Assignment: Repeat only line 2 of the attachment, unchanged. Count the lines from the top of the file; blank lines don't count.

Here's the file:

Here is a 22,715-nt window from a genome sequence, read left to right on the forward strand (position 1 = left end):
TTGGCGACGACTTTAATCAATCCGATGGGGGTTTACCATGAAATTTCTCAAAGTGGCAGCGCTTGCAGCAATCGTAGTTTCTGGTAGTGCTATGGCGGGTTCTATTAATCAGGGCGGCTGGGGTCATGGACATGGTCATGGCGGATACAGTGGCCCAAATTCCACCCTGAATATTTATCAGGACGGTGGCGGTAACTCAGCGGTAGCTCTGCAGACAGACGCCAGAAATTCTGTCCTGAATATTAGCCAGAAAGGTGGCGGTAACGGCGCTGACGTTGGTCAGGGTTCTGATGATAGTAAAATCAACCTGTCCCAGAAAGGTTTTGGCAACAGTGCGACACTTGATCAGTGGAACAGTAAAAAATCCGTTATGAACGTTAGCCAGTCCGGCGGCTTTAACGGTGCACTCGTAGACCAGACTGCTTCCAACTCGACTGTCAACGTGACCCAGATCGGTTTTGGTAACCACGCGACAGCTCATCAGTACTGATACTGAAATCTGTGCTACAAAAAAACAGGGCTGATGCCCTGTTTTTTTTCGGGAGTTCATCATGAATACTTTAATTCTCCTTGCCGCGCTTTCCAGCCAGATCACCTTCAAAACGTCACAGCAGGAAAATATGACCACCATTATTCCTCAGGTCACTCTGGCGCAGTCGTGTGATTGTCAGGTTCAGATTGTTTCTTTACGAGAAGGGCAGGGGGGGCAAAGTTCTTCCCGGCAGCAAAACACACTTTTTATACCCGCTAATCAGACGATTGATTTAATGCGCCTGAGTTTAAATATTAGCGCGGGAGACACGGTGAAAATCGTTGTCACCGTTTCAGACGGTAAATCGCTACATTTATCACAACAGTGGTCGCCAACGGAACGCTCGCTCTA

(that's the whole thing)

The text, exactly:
TTGGCGACGACTTTAATCAATCCGATGGGGGTTTACCATGAAATTTCTCAAAGTGGCAGCGCTTGCAGCAATCGTAGTTTCTGGTAGTGCTATGGCGGGTTCTATTAATCAGGGCGGCTGGGGTCATGGACATGGTCATGGCGGATACAGTGGCCCAAATTCCACCCTGAATATTTATCAGGACGGTGGCGGTAACTCAGCGGTAGCTCTGCAGACAGACGCCAGAAATTCTGTCCTGAATATTAGCCAGAAAGGTGGCGGTAACGGCGCTGACGTTGGTCAGGGTTCTGATGATAGTAAAATCAACCTGTCCCAGAAAGGTTTTGGCAACAGTGCGACACTTGATCAGTGGAACAGTAAAAAATCCGTTATGAACGTTAGCCAGTCCGGCGGCTTTAACGGTGCACTCGTAGACCAGACTGCTTCCAACTCGACTGTCAACGTGACCCAGATCGGTTTTGGTAACCACGCGACAGCTCATCAGTACTGATACTGAAATCTGTGCTACAAAAAAACAGGGCTGATGCCCTGTTTTTTTTCGGGAGTTCATCATGAATACTTTAATTCTCCTTGCCGCGCTTTCCAGCCAGATCACCTTCAAAACGTCACAGCAGGAAAATATGACCACCATTATTCCTCAGGTCACTCTGGCGCAGTCGTGTGATTGTCAGGTTCAGATTGTTTCTTTACGAGAAGGGCAGGGGGGGCAAAGTTCTTCCCGGCAGCAAAACACACTTTTTATACCCGCTAATCAGACGATTGATTTAATGCGCCTGAGTTTAAATATTAGCGCGGGAGACACGGTGAAAATCGTTGTCACCGTTTCAGACGGTAAATCGCTACATTTATCACAACAGTGGTCGCCAACGGAACGCTCGCTCTA